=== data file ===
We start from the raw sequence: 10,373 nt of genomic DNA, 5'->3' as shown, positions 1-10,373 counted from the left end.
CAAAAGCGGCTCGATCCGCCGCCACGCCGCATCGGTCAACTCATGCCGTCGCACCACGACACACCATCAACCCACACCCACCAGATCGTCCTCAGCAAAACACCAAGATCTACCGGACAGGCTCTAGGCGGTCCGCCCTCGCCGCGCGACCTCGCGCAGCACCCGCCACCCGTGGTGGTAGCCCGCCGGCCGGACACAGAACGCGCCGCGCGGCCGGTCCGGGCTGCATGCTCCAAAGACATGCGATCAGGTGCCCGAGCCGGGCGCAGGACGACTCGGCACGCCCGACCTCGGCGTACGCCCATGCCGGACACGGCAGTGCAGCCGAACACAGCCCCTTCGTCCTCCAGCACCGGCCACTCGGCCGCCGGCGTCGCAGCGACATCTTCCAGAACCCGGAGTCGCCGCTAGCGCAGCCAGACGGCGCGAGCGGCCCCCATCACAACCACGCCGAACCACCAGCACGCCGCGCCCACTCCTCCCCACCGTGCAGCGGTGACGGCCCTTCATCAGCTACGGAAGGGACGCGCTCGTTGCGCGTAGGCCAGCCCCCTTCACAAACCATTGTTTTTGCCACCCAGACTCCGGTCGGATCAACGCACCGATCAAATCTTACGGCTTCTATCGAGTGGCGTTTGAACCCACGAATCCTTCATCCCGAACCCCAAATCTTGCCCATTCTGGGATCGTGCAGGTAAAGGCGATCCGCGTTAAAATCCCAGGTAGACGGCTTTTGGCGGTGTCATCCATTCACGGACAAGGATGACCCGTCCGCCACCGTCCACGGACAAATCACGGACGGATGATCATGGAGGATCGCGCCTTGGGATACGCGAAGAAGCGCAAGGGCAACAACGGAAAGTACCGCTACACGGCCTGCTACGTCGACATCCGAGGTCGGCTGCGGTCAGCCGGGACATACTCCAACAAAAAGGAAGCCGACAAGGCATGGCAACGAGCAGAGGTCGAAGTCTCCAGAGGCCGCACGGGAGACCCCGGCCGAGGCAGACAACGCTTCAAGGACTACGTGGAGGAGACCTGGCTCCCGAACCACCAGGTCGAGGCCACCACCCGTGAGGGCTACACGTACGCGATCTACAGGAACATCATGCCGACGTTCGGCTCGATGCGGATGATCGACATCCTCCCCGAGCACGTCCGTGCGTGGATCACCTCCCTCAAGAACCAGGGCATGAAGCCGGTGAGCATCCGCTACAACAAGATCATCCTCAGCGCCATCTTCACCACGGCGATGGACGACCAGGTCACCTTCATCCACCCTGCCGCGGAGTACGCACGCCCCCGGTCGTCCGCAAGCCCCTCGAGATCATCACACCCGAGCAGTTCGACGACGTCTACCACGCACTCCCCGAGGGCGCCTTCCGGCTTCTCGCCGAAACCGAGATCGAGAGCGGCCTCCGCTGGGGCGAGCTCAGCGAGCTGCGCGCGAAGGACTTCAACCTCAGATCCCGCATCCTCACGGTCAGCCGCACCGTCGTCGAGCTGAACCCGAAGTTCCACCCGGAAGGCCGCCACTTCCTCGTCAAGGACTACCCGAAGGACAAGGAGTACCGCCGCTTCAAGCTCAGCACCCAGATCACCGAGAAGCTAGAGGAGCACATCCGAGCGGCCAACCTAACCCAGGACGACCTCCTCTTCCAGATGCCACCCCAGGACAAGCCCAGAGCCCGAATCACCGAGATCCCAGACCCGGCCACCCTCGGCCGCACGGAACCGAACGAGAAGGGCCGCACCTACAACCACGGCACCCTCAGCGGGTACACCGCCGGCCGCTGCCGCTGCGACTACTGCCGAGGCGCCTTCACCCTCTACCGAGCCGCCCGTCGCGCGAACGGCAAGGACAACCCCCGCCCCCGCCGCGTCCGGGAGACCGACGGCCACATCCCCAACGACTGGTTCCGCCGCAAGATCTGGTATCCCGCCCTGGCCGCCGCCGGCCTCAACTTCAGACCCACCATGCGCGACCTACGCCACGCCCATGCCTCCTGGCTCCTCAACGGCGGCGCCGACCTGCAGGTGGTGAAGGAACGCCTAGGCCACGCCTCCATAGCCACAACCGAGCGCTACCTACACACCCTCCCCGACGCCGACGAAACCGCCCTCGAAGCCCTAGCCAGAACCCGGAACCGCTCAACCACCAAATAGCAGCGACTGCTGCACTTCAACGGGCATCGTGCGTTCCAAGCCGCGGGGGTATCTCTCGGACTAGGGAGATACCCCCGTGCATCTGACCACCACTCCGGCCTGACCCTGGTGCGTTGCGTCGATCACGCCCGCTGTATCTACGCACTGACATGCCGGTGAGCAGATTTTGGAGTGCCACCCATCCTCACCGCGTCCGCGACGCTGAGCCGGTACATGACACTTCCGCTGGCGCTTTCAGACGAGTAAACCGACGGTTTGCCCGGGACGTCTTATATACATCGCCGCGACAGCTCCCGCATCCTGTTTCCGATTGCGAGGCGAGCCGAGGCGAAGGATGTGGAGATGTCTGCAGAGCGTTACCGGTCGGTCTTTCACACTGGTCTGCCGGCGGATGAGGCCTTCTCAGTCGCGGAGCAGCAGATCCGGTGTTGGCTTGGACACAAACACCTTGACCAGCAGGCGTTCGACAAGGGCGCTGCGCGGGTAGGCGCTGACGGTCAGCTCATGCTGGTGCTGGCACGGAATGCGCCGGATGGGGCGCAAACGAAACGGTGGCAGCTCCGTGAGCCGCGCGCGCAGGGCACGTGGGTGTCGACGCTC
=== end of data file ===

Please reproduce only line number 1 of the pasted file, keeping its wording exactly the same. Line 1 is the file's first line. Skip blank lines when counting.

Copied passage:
We start from the raw sequence: 10,373 nt of genomic DNA, 5'->3' as shown, positions 1-10,373 counted from the left end.